There was a recent question answered where the accepted solution was a double Pearson hash. It consisted of the following pseudo code:- h = T1[h ^ x[i]] followed immediately by h = T2[h ^ x[i]] so effectively you run one lookup table into the other. Tables T1 and T2 are unique random 8 bit permutations. Output collisions can occur at the classic $ 1 \over e $ rate given the presence of the 2nd table, with the hash behaving as a pseudo random function.

Developing this construction further, assume that the permutation tables are $ \pi $, giving a more general form for hashing a message $m$ with multiple consecutive but unique permutations:-

$$ h_{i} = \pi_j [h_{i-1} \oplus m[i]]; recursive $$

creating a functional composite as in:-

$$ h = \pi_3[(\pi_2[(\pi_1 [h \oplus m[i]]) \oplus m[i])]) \oplus m[i]] $$

if $j=3$ . And let's call each calculation of $h$ for any given $\pi$ a 'step'. Overall, we get $ output = H_N(m) $ for this cool/weird hash consisting of $N$ tables/steps. As an example, it might be that $ H_3(3512)=110 $ for a hash with 3 permutation tables. In the linked question we used 2 tables.

  1. Can a new $\pi$ or set of $\pi$s be constructed to arrive at an identical output for all messages with $<N$ steps? In other words can multiple $\pi$ permutations be reduced or merged somehow into new ones, even theoretically? Clearly they can in the special and trivial case of $|m| = 1$. What about generally for $|m| > 1$?
  2. Considering the trivial case mentioned above, is there some relationship between $N$ and $|m|$ that determines the answer?
  3. If a reduced set of new $\pi$s might theoretically exist, how might it found in practice?


  1. Some of this question is clearly on topic here, but not sure about it's entirely.
  2. I see small parallels with permutations and non linearity, construction of S boxes, and their combinations.

  3. Whilst hallucinating one might assume values of $\pi_j$ be likened to multiple keys $k_j$, so the answer to Security of a block cipher if double encryption $E_{K_2} \circ E_{K_1}$ is always single encryption $E_{f(K_1,K_2)}$ comes to mind as there is an attempt at a similar(?) reduction.

  4. I'm happy to be migrated outa here.


1 Answer 1


Claim: A $\pi$ permutation table can be found such that applying it to a message $m$ will yield the same output as applying multiple, different permutations to that message $m$.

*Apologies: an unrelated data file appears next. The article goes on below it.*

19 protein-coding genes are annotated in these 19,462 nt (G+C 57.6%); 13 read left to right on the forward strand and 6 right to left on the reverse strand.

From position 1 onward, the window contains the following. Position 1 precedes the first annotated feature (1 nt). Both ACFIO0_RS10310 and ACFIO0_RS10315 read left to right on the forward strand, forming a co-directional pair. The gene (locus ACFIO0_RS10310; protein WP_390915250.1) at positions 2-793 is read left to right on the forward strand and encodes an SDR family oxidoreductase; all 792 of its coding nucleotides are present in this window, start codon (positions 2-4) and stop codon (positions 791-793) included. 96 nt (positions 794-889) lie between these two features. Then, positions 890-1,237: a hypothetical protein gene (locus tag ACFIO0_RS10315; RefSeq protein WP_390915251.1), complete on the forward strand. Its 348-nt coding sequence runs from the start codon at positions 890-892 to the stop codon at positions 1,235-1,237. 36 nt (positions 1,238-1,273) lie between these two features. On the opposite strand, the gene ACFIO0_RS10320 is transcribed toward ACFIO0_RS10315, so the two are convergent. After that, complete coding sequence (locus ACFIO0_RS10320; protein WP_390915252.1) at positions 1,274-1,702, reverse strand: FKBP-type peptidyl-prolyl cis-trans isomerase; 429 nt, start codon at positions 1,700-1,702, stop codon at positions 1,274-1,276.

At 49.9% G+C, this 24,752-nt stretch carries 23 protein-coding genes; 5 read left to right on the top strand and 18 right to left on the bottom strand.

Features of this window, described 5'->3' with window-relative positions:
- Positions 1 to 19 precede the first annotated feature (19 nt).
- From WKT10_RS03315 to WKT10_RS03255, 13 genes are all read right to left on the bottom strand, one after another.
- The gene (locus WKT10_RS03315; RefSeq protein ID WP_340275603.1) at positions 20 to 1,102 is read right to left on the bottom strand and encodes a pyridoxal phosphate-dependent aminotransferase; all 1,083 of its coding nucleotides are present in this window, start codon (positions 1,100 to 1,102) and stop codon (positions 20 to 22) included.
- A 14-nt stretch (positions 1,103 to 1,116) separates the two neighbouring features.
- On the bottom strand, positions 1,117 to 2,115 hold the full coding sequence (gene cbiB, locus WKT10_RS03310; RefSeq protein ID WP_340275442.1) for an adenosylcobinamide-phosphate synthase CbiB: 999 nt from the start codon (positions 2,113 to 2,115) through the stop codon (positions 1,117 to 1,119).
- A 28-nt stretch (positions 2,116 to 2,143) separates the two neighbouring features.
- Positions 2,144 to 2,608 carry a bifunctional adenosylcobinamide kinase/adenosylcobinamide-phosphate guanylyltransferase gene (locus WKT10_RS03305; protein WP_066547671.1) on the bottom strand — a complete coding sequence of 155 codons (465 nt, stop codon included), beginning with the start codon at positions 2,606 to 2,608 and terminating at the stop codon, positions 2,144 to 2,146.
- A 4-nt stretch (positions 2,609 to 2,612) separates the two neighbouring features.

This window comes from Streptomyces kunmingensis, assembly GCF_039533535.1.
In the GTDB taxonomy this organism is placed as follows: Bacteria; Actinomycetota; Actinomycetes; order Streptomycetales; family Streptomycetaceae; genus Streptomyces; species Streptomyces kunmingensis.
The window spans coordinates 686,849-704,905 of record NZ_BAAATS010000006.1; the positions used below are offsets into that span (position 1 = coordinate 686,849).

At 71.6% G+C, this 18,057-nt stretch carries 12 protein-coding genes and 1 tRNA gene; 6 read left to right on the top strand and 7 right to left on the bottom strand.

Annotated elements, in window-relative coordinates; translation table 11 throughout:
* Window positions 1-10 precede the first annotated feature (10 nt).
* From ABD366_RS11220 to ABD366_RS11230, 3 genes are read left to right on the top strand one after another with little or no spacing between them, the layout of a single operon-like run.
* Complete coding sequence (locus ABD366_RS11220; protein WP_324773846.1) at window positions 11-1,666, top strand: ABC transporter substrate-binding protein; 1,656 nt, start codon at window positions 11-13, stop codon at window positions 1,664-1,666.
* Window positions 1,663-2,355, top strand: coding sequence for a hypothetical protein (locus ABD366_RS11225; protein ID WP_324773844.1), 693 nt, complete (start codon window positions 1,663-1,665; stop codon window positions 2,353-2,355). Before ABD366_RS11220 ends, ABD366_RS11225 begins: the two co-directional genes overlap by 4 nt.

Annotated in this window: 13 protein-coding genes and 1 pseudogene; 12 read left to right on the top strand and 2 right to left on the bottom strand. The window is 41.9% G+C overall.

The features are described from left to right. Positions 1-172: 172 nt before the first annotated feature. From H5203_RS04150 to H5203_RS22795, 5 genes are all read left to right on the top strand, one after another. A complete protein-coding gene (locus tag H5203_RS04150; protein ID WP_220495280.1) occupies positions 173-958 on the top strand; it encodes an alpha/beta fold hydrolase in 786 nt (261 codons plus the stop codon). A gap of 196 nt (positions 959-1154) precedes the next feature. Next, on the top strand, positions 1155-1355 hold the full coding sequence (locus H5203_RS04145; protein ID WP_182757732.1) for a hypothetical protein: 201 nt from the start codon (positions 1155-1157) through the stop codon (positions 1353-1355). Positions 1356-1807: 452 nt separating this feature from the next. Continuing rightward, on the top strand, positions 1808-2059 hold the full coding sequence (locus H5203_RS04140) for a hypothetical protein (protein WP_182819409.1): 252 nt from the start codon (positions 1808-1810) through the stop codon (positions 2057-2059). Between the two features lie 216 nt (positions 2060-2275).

i.e. For any number of permutation steps $\phi_n$, $m_{initial}\rightarrow\phi_1\rightarrow\phi_2\rightarrow...\rightarrow\phi_n\rightarrow m_{permuted}$

$\exists$ a single permutation $\pi$ such that: $m_{initial}\rightarrow\pi\rightarrow m_{permuted}$

Where both $m_{permuted}$'s are identical.


Assume we have two permutation tables, $\phi_1$ and $\phi_2$ s.t.

$\phi_1= \begin{bmatrix} m_{1} & m_{2} & m_{3} & m_{4} \\ a & b & c & d \end{bmatrix} $ $\phi_2= \begin{bmatrix} m_{1\phi_1} & m_{2\phi_1} & m_{3\phi_1} & m_{4\phi_1} \\ e & f & g & h \end{bmatrix} $

Where the first row contains the input broken into bits and the second row contains the positions that each bit will be mapped to. (For $\phi_2$ notice that each bit of $m$ is now $m_{0\phi_1}$, indicating that it is the first bit of the message after being permuted by $\phi_1$). For example:

$ m=3512 $

\begin{bmatrix} 3 & 5 & 1 & 2 \\ 4 & 2 & 3 & 1 \end{bmatrix}

yields a $m_{permuted}=2513$, and then this new permuted message can be permuted again (as many times as desired).

Right, so back to our earlier example using $m$, $\phi$, and $a,b,c,...$.

Going through the first permutation, we will have the message $m_{\phi_1}=m_{a}m_{b}m_{c}m_{d}$

Going through the second permutation, we will have the message $m_{\phi_2}=m_em_fm_gm_h$

So, it is sufficient to find a permutation matrix that directly maps $m_1,m_2$ etc. to the locations that $m_1,m_2,...$ end up in the final permutation matrix. Finding such a permutation matrix is quite simple, as you can pass a message $m$ through the multiple permutations $\phi_n$, observe where they end up, and create the mapping based on that. This is best illustrated by and example, but proof by example is not acceptable, so I added the other info in before this. Also note that this works for any size of $m$ assuming the permutation has mappings that include all bits in $m$ (So each bit gets assigned a new place).



$\rightarrow$$\phi_1= \begin{bmatrix} m_{1} & m_{2} & m_{3} & m_{4} \\ 3 & 2 & 4 & 1 \end{bmatrix} $$\rightarrow m_{\phi_1}=m_3m_2m_4m_1$

$\rightarrow$$\phi_2= \begin{bmatrix} m_{3} & m_{2} & m_{4} & m_{1} \\ 4 & 2 & 3 & 1 \end{bmatrix} $$\rightarrow m_{\phi_2}=m_1m_2m_4m_3$

$\therefore$ It is sufficient to have a permutation table to complete the mapping $m_1m_2m_3m_4 \rightarrow m_1m_2m_4m_3$

This matrix is $\pi= \begin{bmatrix} m_{1} & m_{2} & m_{3} & m_{4} \\ 1 & 2 & 4 & 3 \end{bmatrix} $$\rightarrow \pi(m)=m_1m_2m_4m_3$

And $\phi_2(\phi_1(m))=\pi(m)$

  • $\begingroup$ Hi. Re. "Claim:" I'm having difficulty in matching this to my question. I appreciate the reduction of simple multiple permutations. But these are part of a hash. So in your example, $m=3512$, and therefore as an example $H_4(m) = 110$ for a hash with 4 permutation tables. In the linked question we used 2 tables. $\endgroup$
    – Paul Uszak
    Commented Mar 27, 2019 at 10:46
  • $\begingroup$ I'm trying to find out whether such a composition of permutation tables can be reduced to fewer tables, and thus less memory to store all of them. It's a functional composition reduction thingie job, but I'm not really sure what to call it... $\endgroup$
    – Paul Uszak
    Commented Mar 27, 2019 at 10:47

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